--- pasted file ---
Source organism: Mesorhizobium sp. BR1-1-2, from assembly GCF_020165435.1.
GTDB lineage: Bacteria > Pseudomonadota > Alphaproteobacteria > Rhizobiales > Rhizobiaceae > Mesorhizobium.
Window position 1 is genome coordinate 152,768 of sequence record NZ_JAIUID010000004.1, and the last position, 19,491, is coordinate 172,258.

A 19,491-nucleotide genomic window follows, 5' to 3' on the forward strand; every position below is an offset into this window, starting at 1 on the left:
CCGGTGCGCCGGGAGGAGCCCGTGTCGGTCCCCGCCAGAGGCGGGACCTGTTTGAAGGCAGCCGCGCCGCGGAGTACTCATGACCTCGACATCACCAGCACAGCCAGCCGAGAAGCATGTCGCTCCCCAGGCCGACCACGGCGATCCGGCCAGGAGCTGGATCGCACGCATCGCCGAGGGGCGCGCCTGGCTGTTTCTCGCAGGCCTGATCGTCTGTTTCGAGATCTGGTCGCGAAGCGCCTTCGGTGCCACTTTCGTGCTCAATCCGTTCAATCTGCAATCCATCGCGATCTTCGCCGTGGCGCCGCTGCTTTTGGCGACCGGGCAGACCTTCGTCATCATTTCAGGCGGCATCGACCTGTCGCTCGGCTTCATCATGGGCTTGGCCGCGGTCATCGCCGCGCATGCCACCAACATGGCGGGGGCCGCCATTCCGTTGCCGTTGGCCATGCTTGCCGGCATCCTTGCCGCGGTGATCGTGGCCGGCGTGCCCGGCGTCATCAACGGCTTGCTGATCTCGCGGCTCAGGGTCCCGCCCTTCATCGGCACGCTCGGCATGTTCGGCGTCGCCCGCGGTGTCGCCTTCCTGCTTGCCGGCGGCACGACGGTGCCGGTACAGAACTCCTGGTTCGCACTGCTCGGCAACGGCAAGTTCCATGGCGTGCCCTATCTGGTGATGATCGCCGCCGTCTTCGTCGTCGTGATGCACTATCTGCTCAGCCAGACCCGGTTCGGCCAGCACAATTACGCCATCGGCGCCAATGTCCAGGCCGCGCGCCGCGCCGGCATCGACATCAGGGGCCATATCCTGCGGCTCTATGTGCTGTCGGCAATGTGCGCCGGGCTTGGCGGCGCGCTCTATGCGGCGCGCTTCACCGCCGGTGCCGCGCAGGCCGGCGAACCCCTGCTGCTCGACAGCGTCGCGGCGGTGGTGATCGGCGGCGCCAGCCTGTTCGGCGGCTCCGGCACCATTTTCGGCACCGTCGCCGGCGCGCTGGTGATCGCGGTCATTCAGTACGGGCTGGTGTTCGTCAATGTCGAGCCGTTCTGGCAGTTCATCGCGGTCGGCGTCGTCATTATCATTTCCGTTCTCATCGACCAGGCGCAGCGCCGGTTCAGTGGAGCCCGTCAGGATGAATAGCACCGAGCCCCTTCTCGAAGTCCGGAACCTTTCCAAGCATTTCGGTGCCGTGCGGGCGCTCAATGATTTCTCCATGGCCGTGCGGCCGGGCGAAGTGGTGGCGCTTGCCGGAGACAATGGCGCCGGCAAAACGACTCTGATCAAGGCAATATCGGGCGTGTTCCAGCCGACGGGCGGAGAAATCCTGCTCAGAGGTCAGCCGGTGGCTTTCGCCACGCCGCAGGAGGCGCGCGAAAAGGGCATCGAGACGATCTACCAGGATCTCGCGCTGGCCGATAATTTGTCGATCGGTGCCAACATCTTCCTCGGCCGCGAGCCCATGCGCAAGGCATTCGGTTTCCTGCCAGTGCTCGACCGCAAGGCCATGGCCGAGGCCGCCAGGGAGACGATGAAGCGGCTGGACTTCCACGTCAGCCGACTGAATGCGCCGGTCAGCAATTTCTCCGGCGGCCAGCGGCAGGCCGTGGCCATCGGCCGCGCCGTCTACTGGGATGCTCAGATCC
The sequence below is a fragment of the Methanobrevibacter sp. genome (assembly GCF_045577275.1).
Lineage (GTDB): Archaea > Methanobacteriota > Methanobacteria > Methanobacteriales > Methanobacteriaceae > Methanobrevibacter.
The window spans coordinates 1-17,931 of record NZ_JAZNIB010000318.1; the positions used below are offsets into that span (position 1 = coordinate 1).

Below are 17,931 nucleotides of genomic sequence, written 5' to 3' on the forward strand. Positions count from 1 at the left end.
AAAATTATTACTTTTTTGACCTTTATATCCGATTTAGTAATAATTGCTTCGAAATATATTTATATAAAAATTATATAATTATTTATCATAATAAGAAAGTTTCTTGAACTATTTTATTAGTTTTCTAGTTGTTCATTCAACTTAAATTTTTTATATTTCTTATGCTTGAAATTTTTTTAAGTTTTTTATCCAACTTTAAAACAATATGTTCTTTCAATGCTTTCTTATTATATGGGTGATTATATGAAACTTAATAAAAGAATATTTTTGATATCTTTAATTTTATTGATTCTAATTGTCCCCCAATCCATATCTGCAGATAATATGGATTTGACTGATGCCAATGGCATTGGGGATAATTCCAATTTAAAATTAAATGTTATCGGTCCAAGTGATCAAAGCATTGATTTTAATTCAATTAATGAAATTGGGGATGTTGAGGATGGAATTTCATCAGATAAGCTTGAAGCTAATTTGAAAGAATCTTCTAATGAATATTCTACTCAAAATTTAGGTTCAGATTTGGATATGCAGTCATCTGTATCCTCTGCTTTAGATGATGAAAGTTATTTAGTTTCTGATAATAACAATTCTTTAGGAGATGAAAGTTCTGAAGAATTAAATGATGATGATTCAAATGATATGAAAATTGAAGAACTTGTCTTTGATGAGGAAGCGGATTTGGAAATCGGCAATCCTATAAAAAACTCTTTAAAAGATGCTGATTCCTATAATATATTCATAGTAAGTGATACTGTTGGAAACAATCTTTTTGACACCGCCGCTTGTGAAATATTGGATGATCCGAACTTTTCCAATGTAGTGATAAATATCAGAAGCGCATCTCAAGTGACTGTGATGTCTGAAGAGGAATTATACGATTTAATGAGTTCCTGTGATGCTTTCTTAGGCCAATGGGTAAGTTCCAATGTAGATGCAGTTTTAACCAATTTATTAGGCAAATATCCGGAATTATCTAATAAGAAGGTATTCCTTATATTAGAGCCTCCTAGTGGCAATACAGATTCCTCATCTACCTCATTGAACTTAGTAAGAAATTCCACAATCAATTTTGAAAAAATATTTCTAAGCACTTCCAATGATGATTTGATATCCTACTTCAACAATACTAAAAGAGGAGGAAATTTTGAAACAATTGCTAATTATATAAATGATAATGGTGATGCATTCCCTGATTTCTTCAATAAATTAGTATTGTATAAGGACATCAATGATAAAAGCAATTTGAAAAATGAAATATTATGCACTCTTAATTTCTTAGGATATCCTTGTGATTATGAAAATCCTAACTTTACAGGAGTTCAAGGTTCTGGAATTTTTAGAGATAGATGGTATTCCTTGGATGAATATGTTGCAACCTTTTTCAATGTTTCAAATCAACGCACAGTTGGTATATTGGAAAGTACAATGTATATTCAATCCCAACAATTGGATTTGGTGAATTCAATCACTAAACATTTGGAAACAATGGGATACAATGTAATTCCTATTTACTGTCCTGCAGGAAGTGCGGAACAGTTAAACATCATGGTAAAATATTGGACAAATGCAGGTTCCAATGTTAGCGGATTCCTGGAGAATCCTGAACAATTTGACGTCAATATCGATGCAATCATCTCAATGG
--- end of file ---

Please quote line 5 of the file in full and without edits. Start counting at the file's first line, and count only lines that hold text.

CCGGTGCGCCGGGAGGAGCCCGTGTCGGTCCCCGCCAGAGGCGGGACCTGTTTGAAGGCAGCCGCGCCGCGGAGTACTCATGACCTCGACATCACCAGCACAGCCAGCCGAGAAGCATGTCGCTCCCCAGGCCGACCACGGCGATCCGGCCAGGAGCTGGATCGCACGCATCGCCGAGGGGCGCGCCTGGCTGTTTCTCGCAGGCCTGATCGTCTGTTTCGAGATCTGGTCGCGAAGCGCCTTCGGTGCCACTTTCGTGCTCAATCCGTTCAATCTGCAATCCATCGCGATCTTCGCCGTGGCGCCGCTGCTTTTGGCGACCGGGCAGACCTTCGTCATCATTTCAGGCGGCATCGACCTGTCGCTCGGCTTCATCATGGGCTTGGCCGCGGTCATCGCCGCGCATGCCACCAACATGGCGGGGGCCGCCATTCCGTTGCCGTTGGCCATGCTTGCCGGCATCCTTGCCGCGGTGATCGTGGCCGGCGTGCCCGGCGTCATCAACGGCTTGCTGATCTCGCGGCTCAGGGTCCCGCCCTTCATCGGCACGCTCGGCATGTTCGGCGTCGCCCGCGGTGTCGCCTTCCTGCTTGCCGGCGGCACGACGGTGCCGGTACAGAACTCCTGGTTCGCACTGCTCGGCAACGGCAAGTTCCATGGCGTGCCCTATCTGGTGATGATCGCCGCCGTCTTCGTCGTCGTGATGCACTATCTGCTCAGCCAGACCCGGTTCGGCCAGCACAATTACGCCATCGGCGCCAATGTCCAGGCCGCGCGCCGCGCCGGCATCGACATCAGGGGCCATATCCTGCGGCTCTATGTGCTGTCGGCAATGTGCGCCGGGCTTGGCGGCGCGCTCTATGCGGCGCGCTTCACCGCCGGTGCCGCGCAGGCCGGCGAACCCCTGCTGCTCGACAGCGTCGCGGCGGTGGTGATCGGCGGCGCCAGCCTGTTCGGCGGCTCCGGCACCATTTTCGGCACCGTCGCCGGCGCGCTGGTGATCGCGGTCATTCAGTACGGGCTGGTGTTCGTCAATGTCGAGCCGTTCTGGCAGTTCATCGCGGTCGGCGTCGTCATTATCATTTCCGTTCTCATCGACCAGGCGCAGCGCCGGTTCAGTGGAGCCCGTCAGGATGAATAGCACCGAGCCCCTTCTCGAAGTCCGGAACCTTTCCAAGCATTTCGGTGCCGTGCGGGCGCTCAATGATTTCTCCATGGCCGTGCGGCCGGGCGAAGTGGTGGCGCTTGCCGGAGACAATGGCGCCGGCAAAACGACTCTGATCAAGGCAATATCGGGCGTGTTCCAGCCGACGGGCGGAGAAATCCTGCTCAGAGGTCAGCCGGTGGCTTTCGCCACGCCGCAGGAGGCGCGCGAAAAGGGCATCGAGACGATCTACCAGGATCTCGCGCTGGCCGATAATTTGTCGATCGGTGCCAACATCTTCCTCGGCCGCGAGCCCATGCGCAAGGCATTCGGTTTCCTGCCAGTGCTCGACCGCAAGGCCATGGCCGAGGCCGCCAGGGAGACGATGAAGCGGCTGGACTTCCACGTCAGCCGACTGAATGCGCCGGTCAGCAATTTCTCCGGCGGCCAGCGGCAGGCCGTGGCCATCGGCCGCGCCGTCTACTGGGATGCTCAGATCC